The Liebowitz Social Anxiety Scale – Self-Report (LSAS–SR) is a 24-item, self-rated scale that measures social phobia’s role in your life across various situations.
|Authors:||Dr. Michael R. Liebowitz|
|Seminal paper:||Social phobia. Modern problems of pharmacopsychiatry (Liebowitz, 1987)|
Take the test here:
What it tests
The LSAS is one of the most popular and widely used measures of social phobia that has been developed;Social phobia. Modern problems of pharmacopsychiatry (Liebowitz, 1987) and unlike other social anxiety questionnaires, the LSAS is the only situation-based instrument of social anxiety that also distinguishes between fear and avoidance ratings.The Liebowitz social anxiety scale as a self-report instrument: a preliminary psychometric analysis (Baker et al., 2002)
So the test not only gives a measure of your social anxiety, but a measure of how much you tend to avoid social situations as well.
Who the test is designed for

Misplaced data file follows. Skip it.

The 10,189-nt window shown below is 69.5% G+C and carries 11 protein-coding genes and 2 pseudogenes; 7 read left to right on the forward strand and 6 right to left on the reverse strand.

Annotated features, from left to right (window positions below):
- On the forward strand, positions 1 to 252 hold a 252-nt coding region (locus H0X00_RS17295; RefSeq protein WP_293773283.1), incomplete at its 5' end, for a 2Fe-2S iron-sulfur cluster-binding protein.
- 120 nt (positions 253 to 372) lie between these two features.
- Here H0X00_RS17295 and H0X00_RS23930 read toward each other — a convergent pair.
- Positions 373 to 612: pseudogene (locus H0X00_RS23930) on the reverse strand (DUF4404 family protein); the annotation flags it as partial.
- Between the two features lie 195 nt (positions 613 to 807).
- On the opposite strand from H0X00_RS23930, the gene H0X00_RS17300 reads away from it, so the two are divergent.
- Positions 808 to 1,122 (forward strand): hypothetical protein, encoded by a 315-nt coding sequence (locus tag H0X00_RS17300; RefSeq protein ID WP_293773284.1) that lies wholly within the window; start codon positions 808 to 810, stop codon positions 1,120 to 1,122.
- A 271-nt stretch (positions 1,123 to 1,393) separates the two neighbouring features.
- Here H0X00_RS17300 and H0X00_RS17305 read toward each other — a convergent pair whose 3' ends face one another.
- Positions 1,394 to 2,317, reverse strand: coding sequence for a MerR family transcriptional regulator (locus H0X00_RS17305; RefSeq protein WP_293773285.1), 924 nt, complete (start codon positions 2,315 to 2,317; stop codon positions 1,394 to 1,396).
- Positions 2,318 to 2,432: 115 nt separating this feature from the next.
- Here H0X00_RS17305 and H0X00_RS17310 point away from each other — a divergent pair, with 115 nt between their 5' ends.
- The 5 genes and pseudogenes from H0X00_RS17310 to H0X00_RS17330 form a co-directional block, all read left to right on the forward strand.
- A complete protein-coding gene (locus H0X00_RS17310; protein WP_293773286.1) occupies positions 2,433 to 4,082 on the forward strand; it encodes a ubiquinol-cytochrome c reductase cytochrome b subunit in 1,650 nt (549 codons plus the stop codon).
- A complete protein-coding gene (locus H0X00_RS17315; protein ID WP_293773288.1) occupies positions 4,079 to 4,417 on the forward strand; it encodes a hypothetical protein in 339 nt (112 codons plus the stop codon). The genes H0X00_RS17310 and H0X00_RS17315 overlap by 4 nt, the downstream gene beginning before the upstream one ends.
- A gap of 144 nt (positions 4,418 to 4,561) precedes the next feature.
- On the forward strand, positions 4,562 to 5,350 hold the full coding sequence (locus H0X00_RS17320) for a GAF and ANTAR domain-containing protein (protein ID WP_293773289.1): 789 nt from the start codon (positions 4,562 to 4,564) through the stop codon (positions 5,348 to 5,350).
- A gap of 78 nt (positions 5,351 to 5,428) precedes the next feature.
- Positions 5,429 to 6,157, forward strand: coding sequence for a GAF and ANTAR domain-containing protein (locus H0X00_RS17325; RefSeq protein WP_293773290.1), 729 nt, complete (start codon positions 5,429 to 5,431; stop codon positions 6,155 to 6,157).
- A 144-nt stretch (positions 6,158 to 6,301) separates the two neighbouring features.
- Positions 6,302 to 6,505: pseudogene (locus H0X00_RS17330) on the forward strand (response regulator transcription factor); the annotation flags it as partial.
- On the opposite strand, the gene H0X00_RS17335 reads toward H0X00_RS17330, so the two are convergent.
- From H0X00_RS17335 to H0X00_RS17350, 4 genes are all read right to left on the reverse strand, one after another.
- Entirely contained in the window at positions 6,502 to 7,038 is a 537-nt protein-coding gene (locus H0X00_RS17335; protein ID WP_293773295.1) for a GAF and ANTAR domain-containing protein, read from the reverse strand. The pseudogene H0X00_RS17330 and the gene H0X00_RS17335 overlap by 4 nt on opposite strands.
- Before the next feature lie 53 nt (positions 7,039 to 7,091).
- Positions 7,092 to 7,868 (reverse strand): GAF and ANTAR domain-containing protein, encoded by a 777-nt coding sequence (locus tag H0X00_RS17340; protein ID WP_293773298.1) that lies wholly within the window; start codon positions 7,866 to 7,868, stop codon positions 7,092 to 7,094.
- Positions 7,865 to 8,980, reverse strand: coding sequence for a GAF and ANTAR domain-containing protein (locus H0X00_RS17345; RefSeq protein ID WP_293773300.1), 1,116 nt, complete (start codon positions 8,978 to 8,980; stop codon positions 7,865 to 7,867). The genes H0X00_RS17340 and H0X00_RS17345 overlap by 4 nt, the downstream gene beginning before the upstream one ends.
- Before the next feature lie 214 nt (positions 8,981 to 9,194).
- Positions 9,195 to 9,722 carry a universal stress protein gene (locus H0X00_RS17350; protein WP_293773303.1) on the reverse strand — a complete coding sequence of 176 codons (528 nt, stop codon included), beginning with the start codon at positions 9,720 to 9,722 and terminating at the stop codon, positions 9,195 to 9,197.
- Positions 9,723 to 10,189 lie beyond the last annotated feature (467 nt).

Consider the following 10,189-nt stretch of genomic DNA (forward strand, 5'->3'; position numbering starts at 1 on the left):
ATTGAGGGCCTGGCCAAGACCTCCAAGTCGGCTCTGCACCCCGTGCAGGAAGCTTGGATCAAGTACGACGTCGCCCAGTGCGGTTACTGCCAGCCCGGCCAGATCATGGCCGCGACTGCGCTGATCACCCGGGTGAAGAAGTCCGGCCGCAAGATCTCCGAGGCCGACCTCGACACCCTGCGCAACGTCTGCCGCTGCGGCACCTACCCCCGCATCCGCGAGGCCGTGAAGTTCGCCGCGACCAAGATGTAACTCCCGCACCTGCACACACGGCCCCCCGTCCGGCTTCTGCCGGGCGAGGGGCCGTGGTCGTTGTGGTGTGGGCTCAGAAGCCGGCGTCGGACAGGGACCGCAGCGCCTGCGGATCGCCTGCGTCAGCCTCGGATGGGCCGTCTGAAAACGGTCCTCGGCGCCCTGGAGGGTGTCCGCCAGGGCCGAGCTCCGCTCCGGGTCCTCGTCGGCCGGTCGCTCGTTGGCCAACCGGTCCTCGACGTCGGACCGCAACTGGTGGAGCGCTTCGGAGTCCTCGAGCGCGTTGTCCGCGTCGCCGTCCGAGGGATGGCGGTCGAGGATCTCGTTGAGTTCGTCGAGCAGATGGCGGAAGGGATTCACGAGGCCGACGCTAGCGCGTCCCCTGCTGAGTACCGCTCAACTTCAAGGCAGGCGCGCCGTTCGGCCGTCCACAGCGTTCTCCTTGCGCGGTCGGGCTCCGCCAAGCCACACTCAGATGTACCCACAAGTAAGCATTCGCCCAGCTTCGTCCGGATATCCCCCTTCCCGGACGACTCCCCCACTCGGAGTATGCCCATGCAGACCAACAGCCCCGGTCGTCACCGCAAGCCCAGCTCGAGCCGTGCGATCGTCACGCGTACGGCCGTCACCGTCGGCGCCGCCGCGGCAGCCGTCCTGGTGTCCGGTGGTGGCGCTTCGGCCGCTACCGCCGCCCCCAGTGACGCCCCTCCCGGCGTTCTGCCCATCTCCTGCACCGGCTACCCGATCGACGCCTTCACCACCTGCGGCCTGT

- Autistic adults judged to have an IQ in the normal range or higher (IQ > = 100+)
- Versions for adolescents and children are also available
Versions & translations
The test has been translated into most languages. Non-adult versions are also available:
Taking the test
The Test consists of 24 statements, giving you 4 choices in two categories for each statement:
- None = 0 points
- Mild = 1 point
- Moderate = 2 points
- Severe = 3 points
- Never = 0 points
- Occasionally = 1 point
- Often = 2 points
- Usually = 3 points
The 24 items are divided into two subscales:
- 13 statements relate to performance anxiety
- 11 concern social situations
- Each item is rated on two 4-point Likert-type scales
- The first rating is a measure of fear/anxiety and ranges from 0 (none) to 3 (severe)